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Will we ever cut our dependence on foreign oil?

Can we cut the cord?
Can we cut the cord?
Walter Bibikow/Corbis

Doomsday scenarios — "What will we do when we run out of oil?" — are nothing new. For decades, analysts and industry experts have been trying to predict when the oil supply will be critically low or depleted altogether, and what the results might be. The United States is investing in energy technology with the hope that we can reduce the country's dependence on petroleum-based fuels, and thus, the amount of oil we import. But is that even possible? Let's consider the factors involved in this delicate, evolving equation.

The United States is the third largest oil producer in the world (behind Russia and Saudi Arabia), with an output of about 8 to 9 million barrels a day. The U.S. was able to supply 90 percent of its own oil demand until the 1970s; however, we currently use about 20 million barrels of oil a day. Because we use about twice as much as we make, the additional oil has to come from somewhere else. We import about 50 to 60 percent of our oil from other countries, mostly Canada, Mexico, Saudi Arabia, Venezuela and Nigeria.

This arrangement presents several problems. Oil is expensive, and there is a finite supply of crude oil so once all the oil on the planet has been found and processed, no more can be produced. Because of these factors, oil remains a source of much of the world's political tension, especially since a large amount of it is found in Africa and the Middle East, and supply can be threatened during times of war. And as worldwide supply dwindles, many oil-producing countries may want to keep oil for their own needs, which could lead to further hostile conditions or political unrest. So, reducing our oil imports will improve our national security by making us less vulnerable to global conflict.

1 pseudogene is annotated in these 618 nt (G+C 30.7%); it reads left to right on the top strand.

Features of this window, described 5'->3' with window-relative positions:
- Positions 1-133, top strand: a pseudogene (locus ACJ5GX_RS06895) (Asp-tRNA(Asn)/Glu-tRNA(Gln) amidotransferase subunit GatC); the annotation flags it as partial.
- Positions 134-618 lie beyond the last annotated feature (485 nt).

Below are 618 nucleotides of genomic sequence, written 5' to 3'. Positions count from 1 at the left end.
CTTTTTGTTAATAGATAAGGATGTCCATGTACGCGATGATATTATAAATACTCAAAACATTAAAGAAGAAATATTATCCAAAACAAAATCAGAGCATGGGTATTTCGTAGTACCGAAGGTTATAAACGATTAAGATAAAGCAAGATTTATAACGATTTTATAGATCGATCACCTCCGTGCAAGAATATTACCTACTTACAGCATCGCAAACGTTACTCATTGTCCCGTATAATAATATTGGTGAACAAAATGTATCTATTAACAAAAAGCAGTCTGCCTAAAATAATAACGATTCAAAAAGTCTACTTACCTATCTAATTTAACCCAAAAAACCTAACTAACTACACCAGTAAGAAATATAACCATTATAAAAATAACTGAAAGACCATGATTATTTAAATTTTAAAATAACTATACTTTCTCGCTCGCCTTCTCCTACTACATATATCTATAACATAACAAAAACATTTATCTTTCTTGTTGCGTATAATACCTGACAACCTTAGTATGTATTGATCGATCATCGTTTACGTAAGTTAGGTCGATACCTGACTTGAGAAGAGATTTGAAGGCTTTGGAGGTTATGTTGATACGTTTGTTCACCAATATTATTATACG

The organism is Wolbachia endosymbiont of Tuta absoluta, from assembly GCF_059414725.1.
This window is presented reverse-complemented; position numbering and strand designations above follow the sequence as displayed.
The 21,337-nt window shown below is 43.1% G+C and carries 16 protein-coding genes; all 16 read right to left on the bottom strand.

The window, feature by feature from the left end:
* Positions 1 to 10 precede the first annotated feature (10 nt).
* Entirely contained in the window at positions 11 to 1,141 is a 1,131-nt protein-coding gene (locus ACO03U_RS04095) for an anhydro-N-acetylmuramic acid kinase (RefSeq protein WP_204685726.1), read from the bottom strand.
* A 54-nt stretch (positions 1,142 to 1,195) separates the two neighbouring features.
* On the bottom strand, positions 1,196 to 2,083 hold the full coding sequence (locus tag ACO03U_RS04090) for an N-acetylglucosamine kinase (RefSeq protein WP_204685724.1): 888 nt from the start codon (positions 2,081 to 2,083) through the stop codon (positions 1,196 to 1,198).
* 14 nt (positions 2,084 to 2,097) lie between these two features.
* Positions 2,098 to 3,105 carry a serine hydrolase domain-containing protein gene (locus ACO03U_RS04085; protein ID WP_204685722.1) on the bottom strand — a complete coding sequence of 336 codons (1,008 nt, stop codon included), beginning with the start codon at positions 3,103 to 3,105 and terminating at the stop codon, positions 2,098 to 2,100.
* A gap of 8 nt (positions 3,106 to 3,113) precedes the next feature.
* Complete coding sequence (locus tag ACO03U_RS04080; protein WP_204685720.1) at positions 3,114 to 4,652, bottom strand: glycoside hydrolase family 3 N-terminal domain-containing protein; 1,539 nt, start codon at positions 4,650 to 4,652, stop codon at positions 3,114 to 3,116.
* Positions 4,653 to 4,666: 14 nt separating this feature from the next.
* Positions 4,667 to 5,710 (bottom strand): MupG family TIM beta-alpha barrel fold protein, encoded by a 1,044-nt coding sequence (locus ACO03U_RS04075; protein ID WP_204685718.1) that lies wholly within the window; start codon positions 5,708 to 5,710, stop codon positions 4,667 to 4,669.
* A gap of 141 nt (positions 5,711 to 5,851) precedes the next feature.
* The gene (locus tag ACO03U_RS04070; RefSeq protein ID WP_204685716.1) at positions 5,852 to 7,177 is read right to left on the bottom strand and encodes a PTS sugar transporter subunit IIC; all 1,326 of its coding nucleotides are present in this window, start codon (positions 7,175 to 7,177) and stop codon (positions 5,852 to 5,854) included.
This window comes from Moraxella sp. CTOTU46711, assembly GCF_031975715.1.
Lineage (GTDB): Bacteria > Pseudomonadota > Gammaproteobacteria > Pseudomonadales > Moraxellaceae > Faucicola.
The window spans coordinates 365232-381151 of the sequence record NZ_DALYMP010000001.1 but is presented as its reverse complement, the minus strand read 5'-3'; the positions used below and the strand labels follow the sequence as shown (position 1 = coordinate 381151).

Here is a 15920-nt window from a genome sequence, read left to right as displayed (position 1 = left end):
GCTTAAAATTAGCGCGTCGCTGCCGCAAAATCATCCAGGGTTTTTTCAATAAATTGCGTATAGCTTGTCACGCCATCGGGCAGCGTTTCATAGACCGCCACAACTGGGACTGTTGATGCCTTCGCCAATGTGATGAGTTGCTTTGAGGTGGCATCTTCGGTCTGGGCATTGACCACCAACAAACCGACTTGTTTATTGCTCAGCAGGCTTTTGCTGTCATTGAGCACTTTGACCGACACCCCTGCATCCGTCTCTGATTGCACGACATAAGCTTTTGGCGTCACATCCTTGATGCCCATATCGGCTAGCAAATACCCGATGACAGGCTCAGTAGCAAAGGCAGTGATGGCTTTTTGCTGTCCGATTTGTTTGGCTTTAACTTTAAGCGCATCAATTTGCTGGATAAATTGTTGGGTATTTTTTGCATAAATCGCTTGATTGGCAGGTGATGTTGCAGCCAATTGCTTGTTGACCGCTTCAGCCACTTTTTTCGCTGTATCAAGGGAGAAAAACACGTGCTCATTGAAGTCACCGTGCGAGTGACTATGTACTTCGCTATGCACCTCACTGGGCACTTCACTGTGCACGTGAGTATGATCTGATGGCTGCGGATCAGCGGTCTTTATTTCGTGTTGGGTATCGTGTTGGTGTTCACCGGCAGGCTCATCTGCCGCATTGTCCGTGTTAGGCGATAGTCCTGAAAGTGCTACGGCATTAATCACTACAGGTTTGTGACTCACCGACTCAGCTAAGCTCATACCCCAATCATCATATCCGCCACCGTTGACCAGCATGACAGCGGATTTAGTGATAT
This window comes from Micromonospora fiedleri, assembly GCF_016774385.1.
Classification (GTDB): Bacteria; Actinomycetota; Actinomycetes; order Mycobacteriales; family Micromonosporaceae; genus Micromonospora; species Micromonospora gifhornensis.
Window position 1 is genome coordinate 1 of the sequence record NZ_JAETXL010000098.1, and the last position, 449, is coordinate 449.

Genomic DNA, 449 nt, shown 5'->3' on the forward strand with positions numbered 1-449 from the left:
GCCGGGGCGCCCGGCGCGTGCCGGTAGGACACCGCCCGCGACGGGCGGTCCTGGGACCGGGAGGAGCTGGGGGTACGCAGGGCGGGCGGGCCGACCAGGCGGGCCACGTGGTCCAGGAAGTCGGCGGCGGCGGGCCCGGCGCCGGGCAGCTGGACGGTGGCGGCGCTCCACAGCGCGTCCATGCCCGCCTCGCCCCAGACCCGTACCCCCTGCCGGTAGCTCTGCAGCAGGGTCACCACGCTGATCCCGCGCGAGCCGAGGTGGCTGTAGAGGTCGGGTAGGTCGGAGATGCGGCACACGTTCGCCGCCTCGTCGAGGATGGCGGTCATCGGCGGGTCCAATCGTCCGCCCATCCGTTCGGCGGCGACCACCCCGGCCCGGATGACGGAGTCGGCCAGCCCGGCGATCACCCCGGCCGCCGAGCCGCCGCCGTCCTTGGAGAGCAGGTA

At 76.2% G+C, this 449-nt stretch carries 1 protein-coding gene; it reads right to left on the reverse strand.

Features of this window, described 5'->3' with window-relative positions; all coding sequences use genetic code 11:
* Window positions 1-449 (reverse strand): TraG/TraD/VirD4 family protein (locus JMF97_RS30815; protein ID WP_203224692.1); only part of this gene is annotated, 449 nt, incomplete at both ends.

Reducing our dependence on foreign oil also helps the U.S. economy by removing some of the volatility of global oil prices. When oil is trading at a steep price (or even when prices are simply expected to rise), the price of gasoline immediately skyrockets. When it costs more to fill up a car, consumers spend less money overall, and the economy suffers. However in this case, consumers aren't spending less money and saving more; they're simply being forced to reallocate their funds.

The good news is technology in the energy industry is constantly improving. New oil deposits are still being discovered, with some experts estimating there are about 1.7 trillion barrels of reasonably accessible oil in the ground worldwide. And deposits of oil that were previously deemed inaccessible or economically unfeasible to drill, are now more easily developed, even deposits in the U.S., which has seen production increase 10 percent since 2008. But the truth remains that oil is a finite resource, and supply depends on a lot of factors that can't be controlled or predicted.

Increasing domestic production is helpful, but it isn't the whole solution. To cut our dependence on foreign oil, we have to cut our dependence on oil. So even as oil production continues, other new technological developments, such as more efficient vehicles, will continue to reduce the United States' reliance on petroleum-based fuels. Experts believe that we will achieve a reduction in dependency, but the process will be gradual. The U.S. Department of Energy and the Energy Information Administration predict that we are on track to reduce our dependence on foreign oil, as a result of a shift to other energy sources, such as biofuels. By 2035, the U.S. is expected to reduce oil importation to about 45 percent.

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